About two months ago my girlfriend (Jenny Kokkines) wrote a paper relating to anxiety and the effects on the brain. In doing so she conducted a fair amount of research and I would like to share both the introduction to her paper as well as several important links and abstracts relating to anxiety.
The dictionary definition of anxiety (according to the Merriam-Webster dictionary) is a “painful or apprehensive uneasiness of mind usually over an impending or anticipated ill” or “an abnormal and overwhelming sense of apprehension and fear often marked by physiological signs (as sweating, tension, and increased pulse), by doubt concerning the reality and nature of the threat, and by self-doubt about one’s capacity to cope with it”. In short, anxiety is essentially an inner state of turmoil an individual experiences during scenarios that don’t necessarily require such an intense response.
Anxiety and its Effecton Decision (Introduction):
Often, people who experience high anxiety will display certain behavioral traits, such as pacing back and forth, suffer from physical pain, or ruminate (focus on the symptoms of their own distress and the causes/consequences of it). There is strong evidence supporting that anxiety and the behavior it creates have some dictation over decision-making. The integration of neuroeconomics and the neural circuitry of fear learning play a large role in developing anxious traits and utilizing them to make specific choices.
Anxiety and Decision-Making (Abstract):
While the everyday decision-making of clinically anxious individuals is clearly influenced by their excessive fear and worry, the relationship between anxiety and decision-making remains relatively unexplored in neuroeconomic studies. In this review, we attempt to explore the role of anxiety in decision-making using a neuroeconomic approach. We first review the neural systems mediating fear and anxiety, which overlap with a network of brain regions implicated in studies of economic decision-making. We then discuss the potential influence of cognitive biases associated with anxiety upon economic choice, focusing on a set of decision-making biases involving choice in the face of potential aversive outcomes. We propose that the neural circuitry supporting fear learning and regulation may mediate the influence of anxiety upon choice, and suggest that techniques for altering fear and anxiety may also change decisions.
A Lifespan View of Anxiety Disorders (Abstract):
Neurodevelopmental changes over the lifespan, from childhood through adulthood into old age, have important implications for the onset, presentation, course, and treatment of anxiety disorders. This article presents data on anxiety disorders as they appear in older adults, as compared with earlier in life. In this article, we focus on aging-related changes in the epidemiology, presentation, and treatment of anxiety disorders. Also, this article describes some of the gaps and limitations in our understanding and suggests research directions that may elucidate the mechanisms of anxiety disorder development later in life. Finally we describe optimal management of anxiety disorders across the lifespan, in “eight simple steps” for practitioners.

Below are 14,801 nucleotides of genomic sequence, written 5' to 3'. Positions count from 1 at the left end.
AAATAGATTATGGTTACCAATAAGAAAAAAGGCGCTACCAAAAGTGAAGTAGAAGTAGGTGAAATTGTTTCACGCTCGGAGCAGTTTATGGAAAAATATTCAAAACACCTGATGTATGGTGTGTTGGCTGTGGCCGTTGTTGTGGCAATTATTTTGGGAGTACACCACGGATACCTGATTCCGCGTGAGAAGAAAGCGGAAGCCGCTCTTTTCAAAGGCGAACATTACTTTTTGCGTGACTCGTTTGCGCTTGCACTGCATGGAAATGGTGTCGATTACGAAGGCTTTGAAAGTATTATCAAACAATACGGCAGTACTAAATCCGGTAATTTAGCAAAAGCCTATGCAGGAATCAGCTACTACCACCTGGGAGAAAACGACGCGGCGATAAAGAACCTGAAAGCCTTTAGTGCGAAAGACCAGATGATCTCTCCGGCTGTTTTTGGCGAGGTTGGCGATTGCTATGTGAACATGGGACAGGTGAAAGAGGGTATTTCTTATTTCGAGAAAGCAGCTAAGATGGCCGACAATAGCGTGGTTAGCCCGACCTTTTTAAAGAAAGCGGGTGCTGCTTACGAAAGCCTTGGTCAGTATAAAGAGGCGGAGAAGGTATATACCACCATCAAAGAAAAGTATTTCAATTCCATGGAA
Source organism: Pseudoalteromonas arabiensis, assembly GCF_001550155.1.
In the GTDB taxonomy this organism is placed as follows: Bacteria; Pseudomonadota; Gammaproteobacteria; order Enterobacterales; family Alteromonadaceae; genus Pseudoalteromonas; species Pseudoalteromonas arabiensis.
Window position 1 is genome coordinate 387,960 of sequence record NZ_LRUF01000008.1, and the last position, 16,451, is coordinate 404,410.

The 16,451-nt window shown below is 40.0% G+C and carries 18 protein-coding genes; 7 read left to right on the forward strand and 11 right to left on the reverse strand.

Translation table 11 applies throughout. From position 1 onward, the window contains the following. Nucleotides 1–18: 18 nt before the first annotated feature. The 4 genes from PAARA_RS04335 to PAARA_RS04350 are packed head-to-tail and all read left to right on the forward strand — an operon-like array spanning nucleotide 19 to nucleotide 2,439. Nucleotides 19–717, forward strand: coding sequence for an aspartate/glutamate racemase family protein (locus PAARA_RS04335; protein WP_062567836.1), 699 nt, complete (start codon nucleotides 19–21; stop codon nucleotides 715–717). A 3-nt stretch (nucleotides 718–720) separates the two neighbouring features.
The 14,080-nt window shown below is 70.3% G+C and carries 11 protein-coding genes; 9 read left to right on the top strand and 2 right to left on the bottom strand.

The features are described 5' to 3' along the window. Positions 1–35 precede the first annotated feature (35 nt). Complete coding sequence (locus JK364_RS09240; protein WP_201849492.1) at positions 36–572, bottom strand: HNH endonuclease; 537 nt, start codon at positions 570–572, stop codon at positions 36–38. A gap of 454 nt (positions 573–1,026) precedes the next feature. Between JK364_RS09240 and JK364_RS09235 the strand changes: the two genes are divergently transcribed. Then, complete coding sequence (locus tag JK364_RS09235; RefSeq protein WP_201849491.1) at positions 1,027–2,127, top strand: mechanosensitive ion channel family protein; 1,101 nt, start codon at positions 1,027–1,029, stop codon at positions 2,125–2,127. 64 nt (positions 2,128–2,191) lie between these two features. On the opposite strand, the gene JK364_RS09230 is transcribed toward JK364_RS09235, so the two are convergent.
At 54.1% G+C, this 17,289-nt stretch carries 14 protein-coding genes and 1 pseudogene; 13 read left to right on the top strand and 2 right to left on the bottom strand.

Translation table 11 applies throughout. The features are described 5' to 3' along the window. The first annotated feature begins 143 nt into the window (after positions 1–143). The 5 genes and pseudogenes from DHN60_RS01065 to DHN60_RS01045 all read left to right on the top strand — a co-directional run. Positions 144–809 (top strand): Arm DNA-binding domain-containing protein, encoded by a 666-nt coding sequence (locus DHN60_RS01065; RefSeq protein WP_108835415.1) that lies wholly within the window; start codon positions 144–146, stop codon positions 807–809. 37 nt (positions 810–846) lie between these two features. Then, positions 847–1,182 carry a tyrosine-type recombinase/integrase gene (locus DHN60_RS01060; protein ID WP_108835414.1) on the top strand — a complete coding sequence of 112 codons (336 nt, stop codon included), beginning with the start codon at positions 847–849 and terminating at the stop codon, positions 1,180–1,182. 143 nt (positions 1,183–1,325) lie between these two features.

Schedule Footprints Vs. Deadline Counts: How to Hack Your Stress Levels:
Scott Young – Author, MIT Graduate, discusses stress and how he manages it.
Prenatal Stress Induces High Anxiety and Postnatal Handling Induces Low Anxiety in Adult Offspring (Abstract):
It is well known that the hypothalamo-pituitary-adrenal (HPA) axis is altered by early environmental experiences, particularly in the perinatal period. This may be one mechanism by which the environment changes the physiology of the animal such that individual differences in adult adaptative capabilities, such as behavioral reactivity and memory performance, are observable. To determine the origin of these behavioral individual differences, we have investigated whether the long-term influence of prenatal and postnatal experiences on emotional and cognitive behaviors in adult rats are correlated with changes in HPA activity. To this end, prenatal stress of rat dams during the last week of gestation and postnatal daily handling of rat pups during the first 3 weeks of life were used as two environmental manipulations.